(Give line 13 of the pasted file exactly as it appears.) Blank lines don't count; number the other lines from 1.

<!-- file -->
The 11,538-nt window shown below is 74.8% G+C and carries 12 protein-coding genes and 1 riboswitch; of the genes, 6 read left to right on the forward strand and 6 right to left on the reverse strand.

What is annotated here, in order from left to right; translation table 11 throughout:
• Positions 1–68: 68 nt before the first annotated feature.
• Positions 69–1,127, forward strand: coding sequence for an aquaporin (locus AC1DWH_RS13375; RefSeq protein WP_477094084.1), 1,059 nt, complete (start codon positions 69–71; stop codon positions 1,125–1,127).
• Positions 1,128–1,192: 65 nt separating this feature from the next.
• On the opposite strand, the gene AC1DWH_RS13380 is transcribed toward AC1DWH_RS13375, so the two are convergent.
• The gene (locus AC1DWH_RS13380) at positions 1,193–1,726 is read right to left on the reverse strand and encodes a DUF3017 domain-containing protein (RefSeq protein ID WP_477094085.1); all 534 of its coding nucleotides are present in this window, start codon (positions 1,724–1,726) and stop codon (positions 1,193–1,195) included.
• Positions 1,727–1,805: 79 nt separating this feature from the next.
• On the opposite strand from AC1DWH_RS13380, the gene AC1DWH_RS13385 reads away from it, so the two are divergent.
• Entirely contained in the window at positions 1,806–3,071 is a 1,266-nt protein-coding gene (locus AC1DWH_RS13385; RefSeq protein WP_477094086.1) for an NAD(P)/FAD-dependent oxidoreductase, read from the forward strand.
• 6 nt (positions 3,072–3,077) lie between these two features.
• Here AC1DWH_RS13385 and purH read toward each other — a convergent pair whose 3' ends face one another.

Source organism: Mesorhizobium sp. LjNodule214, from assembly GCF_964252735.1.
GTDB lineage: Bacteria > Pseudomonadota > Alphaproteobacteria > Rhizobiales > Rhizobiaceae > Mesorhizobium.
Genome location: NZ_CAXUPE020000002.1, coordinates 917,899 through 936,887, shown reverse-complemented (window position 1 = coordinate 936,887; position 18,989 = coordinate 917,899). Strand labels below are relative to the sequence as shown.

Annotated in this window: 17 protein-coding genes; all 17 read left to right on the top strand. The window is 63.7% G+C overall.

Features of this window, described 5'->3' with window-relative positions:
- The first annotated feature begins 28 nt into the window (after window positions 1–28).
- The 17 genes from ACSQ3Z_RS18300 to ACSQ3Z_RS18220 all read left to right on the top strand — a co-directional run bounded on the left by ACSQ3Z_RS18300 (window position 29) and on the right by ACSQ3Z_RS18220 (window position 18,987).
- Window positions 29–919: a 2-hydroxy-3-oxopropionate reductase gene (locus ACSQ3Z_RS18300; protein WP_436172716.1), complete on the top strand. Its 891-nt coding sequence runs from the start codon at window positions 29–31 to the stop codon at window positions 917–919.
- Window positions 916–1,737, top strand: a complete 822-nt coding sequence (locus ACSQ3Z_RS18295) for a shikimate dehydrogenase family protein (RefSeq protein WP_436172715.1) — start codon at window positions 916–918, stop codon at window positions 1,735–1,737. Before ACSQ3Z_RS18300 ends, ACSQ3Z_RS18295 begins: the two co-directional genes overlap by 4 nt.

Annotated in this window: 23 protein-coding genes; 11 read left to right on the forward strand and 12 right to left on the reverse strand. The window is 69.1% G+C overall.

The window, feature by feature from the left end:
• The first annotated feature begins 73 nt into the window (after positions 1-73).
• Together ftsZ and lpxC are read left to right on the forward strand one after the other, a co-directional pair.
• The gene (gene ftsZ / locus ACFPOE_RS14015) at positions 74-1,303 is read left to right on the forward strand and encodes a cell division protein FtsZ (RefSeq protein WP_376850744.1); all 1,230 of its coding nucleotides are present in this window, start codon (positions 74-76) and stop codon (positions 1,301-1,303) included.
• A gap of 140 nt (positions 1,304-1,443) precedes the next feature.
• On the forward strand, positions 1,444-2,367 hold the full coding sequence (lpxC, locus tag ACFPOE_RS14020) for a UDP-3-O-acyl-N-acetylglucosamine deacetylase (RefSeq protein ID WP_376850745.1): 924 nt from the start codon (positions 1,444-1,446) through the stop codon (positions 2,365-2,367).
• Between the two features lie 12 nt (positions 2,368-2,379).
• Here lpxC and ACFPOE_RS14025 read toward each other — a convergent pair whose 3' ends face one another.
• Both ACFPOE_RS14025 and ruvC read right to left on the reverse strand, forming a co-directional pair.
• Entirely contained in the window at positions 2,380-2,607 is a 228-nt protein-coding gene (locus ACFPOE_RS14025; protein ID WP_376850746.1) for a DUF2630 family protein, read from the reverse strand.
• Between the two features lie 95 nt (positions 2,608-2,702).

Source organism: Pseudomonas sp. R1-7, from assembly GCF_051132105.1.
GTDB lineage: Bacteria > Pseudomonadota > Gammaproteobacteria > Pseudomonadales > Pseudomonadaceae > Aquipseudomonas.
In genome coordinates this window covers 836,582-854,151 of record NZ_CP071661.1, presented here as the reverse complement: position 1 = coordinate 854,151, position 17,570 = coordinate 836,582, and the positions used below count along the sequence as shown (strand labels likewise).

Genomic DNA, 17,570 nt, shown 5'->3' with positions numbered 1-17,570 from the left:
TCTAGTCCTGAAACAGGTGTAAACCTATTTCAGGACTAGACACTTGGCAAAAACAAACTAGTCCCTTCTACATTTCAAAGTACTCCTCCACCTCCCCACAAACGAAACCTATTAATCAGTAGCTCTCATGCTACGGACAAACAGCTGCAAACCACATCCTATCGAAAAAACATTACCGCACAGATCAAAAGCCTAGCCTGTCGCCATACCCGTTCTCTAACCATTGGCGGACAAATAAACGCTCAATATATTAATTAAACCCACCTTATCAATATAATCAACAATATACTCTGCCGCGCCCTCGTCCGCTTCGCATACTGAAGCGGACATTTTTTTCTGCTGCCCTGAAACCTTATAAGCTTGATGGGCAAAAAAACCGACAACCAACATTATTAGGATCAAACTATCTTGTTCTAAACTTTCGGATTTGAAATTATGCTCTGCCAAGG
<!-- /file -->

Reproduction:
Source organism: Mesorhizobium sp. LjNodule214, from assembly GCF_964252735.1.